I was procrastinating before work this morning and read this article from George Monbiot on the Guardian website about neoliberalism and loneliness and mental health. I thought it was an interesting article and feel he has a number of valid points about how the two things are connected. I was particularly interested in the scientific work he referenced about the link between stress, pain and physical contact. Anyway it’s a good article – I’m not going to re-write what he says here – go check it out for yourself.

The article this morning happened to come to my attention just two days after I had stumbled onto the work of Prof. Paul Crawford from the University of Nottingham after I me him during a day job event. Paul has been suggesting some really interesting ideas about how we enable people to use arts, humanities and creativity in looking after their own mental health and in their recovery from mental illness. He has a particularly interesting ideas around some form of collective healing through arts and humanities. He’s recently published a book called Health Humanities on the subject with Brian Brown, Charley Baker, Victoria Tischler and Brian Abrams. I’ve not read it yet but I’ve downloaded it and will be putting it on the list.

Both Crawford’s talk and Monbiot’s article have lead me to thinking a bit more about our culture and the role of arts in it. I feel over the last decade and probably for longer there has been this odd political positioning of people who are ‘Artists’ who get to do the making of things, and the rest of us as consumers, who are consumers who are meant to buy things. And things have become very easy, and very cheep to buy. This feels like quite a different situation to the one my parents and grandparents grew up in. My grandfather would probably not have called himself an artist, but he could make anything, and it was common for people to make things for each other, like jam. I like jam.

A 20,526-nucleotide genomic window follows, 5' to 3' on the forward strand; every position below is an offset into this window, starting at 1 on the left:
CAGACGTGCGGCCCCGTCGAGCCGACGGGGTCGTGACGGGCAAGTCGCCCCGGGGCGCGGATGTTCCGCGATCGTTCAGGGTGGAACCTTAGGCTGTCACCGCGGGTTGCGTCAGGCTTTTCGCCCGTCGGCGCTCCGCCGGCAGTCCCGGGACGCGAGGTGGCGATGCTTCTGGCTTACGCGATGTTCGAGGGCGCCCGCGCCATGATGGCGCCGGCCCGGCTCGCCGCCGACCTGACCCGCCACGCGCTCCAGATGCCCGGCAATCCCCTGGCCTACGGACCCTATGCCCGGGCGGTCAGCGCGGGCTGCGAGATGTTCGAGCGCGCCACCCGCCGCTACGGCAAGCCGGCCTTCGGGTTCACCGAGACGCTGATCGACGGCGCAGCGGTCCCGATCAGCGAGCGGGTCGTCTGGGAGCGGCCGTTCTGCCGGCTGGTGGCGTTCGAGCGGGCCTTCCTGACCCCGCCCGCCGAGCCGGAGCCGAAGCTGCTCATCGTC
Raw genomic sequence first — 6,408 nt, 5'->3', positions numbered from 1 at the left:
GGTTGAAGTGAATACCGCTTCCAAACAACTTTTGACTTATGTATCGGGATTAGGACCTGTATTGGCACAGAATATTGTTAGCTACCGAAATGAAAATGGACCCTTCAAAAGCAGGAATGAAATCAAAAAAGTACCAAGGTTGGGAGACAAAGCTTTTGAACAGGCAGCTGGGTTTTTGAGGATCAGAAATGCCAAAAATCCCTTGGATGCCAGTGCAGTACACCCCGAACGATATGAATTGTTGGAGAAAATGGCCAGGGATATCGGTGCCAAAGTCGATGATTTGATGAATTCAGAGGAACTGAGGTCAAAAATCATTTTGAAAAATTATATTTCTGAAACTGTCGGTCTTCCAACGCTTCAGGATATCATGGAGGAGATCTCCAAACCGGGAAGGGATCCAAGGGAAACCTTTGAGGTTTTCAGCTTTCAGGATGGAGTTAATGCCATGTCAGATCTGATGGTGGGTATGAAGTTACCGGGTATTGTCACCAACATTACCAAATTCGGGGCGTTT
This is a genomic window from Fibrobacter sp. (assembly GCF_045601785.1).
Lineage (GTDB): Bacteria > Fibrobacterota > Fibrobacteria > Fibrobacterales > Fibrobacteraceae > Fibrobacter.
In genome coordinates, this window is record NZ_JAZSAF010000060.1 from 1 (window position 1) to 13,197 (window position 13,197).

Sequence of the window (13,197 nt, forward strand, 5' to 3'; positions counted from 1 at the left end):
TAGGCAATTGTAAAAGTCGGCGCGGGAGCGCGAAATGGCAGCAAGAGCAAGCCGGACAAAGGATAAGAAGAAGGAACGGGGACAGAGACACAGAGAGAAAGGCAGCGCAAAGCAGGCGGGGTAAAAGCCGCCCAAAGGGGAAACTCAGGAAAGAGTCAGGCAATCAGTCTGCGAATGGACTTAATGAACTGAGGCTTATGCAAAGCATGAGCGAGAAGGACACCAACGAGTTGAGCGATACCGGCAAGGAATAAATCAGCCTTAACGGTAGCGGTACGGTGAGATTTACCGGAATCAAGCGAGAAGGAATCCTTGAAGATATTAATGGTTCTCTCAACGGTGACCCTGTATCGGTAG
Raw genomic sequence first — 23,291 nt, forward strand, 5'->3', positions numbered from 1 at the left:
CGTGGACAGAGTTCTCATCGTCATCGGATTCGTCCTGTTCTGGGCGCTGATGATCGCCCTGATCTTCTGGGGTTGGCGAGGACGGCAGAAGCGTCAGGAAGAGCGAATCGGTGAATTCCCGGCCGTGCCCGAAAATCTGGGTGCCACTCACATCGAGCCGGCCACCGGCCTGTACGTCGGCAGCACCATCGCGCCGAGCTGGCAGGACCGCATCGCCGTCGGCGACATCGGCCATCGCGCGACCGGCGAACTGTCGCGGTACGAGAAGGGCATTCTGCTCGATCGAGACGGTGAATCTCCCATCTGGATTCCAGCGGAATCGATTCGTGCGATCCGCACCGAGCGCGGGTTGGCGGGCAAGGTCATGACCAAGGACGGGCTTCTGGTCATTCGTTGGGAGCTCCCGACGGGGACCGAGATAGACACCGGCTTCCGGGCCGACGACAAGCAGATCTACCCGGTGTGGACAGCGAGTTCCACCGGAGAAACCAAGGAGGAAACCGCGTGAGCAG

When I was younger I think I had quite a dismissive attitude towards people who made things (unless they were one of those special, magical, serious people, a proper artist), especially people who made things in groups or clubs. I was a child of the 80s, and while I grew up in the countryside without much stuff, the prevailing political climate was one of stuff worship (and not hand made stuff either). I’ve completely changed my mind about this. For people to gather together to share their making, like a meal, or to make things together, like kitting or music, or in staging a play, is a profoundly creative act. To be connected to each other through our creativity is a profoundly human one.

I think there is a backlash towards this at the moment, and it is thrilling. The internet used to be full of cats. Now it is full up of people having a go at being artists. And crafters and cooks and gardeners and poets. And people making Jam. It is full of artists cheering on other artists. A community or creatives supporting other creatives. Brilliant. Don’t for a minute think about stopping you lovely bunch of creatives.